Companies involved in labour suits were taken by surprise by a recent Superior Labour Court ruling on an incidental proceeding challenging the constitutionality of the index used to adjust outstanding labour-related debts. In its August 4 2015 decision the court held that labour debts must be adjusted based on the Special Extended Consumer Price Index (IPCA-E) and rejected the use of the referential rate to adjust such debts.
Change to indexation of labour debts
Brazilian legislation provides that outstanding labour-related debts are subject to indexation which should reflect inflation. During the enforcement phase of a labour suit, final awards are calculated based on the original amount, which is adjusted until the payment date by the inflation index, plus 1% judicial interest calculated from the filing date.
Previously, the referential rate was the official index used by the labour courts to update labour debts. Now, in accordance with the Superior Labour Court's unanimous decision, the IPCA-E must be used.
According to the decision, the IPCA-E must be applied retroactively from June 2009 for ongoing labour suits in which no payment – even partial payment – has been made. This means that debts which arose before June 2009 will be adjusted using the referential rate and those that arose from June 2009 onwards will be adjusted using the IPCA-E.
Click here to view table.
Supreme Court rulings
The Superior Labour Court's decision follows a series of Supreme Court decisions which found the use of the referential rate unconstitutional, as it does not appropriately reflect the value of accrued inflation. The Superior Labour Court reasoned that these Supreme Court decisions could be extended to labour debts.
Impact on labour debts
The impact of applying the IPCA-E instead of the referential rate is substantial. In 2014 the referential rate was 0.86%, whereas the IPCA-E rate was 6.46% – in other words, the IPCA-E increased seven-and-a-half times more than the referential rate.
The table below shows the variations between the two rates from July 2009 to July 2015.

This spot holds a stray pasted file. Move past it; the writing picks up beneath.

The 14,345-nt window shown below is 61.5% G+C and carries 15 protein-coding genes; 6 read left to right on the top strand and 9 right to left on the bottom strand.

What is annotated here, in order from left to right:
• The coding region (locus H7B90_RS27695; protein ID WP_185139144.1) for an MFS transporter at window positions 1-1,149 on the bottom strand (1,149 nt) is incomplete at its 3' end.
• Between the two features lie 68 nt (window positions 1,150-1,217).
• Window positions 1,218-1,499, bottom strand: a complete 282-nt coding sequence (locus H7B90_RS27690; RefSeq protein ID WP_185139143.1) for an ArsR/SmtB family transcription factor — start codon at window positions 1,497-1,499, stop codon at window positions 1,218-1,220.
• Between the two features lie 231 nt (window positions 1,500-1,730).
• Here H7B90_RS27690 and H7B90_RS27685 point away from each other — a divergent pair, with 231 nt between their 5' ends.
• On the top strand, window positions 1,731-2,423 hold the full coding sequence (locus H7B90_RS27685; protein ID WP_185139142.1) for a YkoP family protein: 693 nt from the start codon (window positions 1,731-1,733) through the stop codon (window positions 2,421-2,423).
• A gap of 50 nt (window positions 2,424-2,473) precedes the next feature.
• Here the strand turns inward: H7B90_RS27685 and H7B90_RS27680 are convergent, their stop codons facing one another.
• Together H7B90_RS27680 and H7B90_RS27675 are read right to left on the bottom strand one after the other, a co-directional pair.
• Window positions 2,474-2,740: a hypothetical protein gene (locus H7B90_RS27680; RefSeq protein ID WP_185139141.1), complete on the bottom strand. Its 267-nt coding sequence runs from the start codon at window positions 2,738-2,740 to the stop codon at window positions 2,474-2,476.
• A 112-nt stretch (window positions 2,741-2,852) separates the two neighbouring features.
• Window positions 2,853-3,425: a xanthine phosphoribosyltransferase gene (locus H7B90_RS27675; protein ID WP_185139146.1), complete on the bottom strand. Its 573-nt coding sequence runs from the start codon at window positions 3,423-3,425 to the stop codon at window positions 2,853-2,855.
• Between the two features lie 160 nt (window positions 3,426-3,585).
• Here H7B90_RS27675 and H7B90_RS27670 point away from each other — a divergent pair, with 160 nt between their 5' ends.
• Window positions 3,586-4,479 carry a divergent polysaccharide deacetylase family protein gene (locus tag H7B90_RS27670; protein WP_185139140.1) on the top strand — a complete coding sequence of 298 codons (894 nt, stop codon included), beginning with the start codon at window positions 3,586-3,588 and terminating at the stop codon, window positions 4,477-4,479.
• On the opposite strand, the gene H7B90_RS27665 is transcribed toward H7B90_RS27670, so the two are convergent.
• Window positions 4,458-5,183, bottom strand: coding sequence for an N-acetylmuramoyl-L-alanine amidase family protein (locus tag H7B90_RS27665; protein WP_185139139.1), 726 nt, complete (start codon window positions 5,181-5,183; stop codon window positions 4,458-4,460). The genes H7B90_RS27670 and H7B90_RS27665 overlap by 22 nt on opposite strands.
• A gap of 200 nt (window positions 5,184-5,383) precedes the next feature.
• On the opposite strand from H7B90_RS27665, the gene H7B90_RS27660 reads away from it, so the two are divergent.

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Labour debts may increase by approximately 38% from one day to another.
Even though the Superior Labour Court's decision is not legally binding, it is likely that the lower labour courts will follow its rationale in future cases.
As such, companies involved in labour suits are starting to change their contingency plans to reflect the increased debt adjustment. In addition, they are contemplating strategies to minimise the impact of the decision on their results by thoroughly analysing cases before appealing and entering into more aggressive judicial agreement campaigns.
The Superior Labour Court's decision may be challenged before the Supreme Court in relation to the validity of the use of the IPCA-E and the retroactive effects of the decision (ie, from June 30 2009).
The decision also affects the government's interests, as it will apply not only to labour claims brought by employees of private companies, but also those brought by employees of public companies. As a legislative response to the Superior Labour Court's decision, a congressman has presented an amendment to Provisional Measure 687/15 to include provisions on the index to be used on labour debts. The provisional measure establishes that:
- the IPCA-E may be applied only from the date on which the provisional measure is issued;
- the same index must be observed in the adjustment of judicial deposits made by companies; and
- the interest applied must be 0.3% per month and pro rata.
If Congress approves the amended provisional measure, it will prevail over the Superior Labour Court's decision.
For further information of this topic please contact Vilma Toshie Kutomi or Nathiê Tielle Mattos Luz at Mattos Filho, Veiga Filho, Marrey Jr e Quiroga Advogados by telephone (+55 11 3147 7600) or email (email@example.com or firstname.lastname@example.org. The Mattos Filho, Veiga Filho, Marrey Jr e Quiroga Advogados website can be accessed at www.mattosfilho.com.br.
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